Xstrata-Glencore merger backed by European Commission

Xstrata logo Xstrata is on course to become part of Glencore

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The European Commission has given its backing to commodities giant Glencore's $31bn (£19.5bn) bid to take over mining firm Xstrata.

But as a condition, Glencore must scrap an exclusive deal with Nyrstar, the world's largest zinc metal producer, and sell its 7.8% stake in the firm.

Both Xstrata and Glencore shareholders have already voted overwhelmingly to merge the two companies.

The deal still requires regulatory approval in China and South Africa.

The Commission was concerned that the merged firm would have the ability and incentive to raise prices for zinc, an important raw material for many EU industries. The conditions address those fears.

The Commission vice-president in charge of competition policy, Joaquin Almunia, said: "The merger will bring together two major global players in key commodities.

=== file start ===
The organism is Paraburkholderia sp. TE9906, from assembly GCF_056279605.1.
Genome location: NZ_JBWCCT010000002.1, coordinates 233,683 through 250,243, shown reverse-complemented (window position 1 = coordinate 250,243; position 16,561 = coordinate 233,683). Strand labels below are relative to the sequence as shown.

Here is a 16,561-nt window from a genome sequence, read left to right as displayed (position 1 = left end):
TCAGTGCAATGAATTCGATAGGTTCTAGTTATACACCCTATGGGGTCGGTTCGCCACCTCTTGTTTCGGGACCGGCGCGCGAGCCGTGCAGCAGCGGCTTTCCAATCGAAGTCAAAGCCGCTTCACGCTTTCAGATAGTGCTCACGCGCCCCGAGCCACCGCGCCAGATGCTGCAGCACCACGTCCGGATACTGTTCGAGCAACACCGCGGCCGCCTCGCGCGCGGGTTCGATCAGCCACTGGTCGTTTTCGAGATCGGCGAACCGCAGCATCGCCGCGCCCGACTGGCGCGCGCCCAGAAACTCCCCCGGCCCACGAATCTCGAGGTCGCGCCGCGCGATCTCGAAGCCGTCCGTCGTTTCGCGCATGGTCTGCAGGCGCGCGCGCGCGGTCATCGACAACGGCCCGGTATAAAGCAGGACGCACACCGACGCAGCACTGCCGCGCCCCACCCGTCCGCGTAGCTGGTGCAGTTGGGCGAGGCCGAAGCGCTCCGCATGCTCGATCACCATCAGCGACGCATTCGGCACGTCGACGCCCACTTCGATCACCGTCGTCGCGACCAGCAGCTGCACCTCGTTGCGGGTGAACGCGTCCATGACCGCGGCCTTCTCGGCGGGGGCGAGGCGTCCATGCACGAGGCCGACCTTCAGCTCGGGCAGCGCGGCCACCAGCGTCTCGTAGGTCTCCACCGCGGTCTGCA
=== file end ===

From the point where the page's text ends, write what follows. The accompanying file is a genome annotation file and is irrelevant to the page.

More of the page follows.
"The proposed remedy ensures that competition in the European zinc metal market is preserved, so that European customers such as steel galvanisers and car makers can continue to produce valuable consumer goods at low prices and good quality."

The merger plan was first announced in February, when Glencore offered 2.8 shares for each Xstrata share. After months of negotiations, the offer was increased to 3.05 shares in September.

Glencore's chief executive, Ivan Glasenberg, will head the combined group.

Glencore Xstrata




Chief executive

Ivan Glasenberg

Mick Davis

What it does

Commodities trading


Revenue (2011)



Profits (2011)









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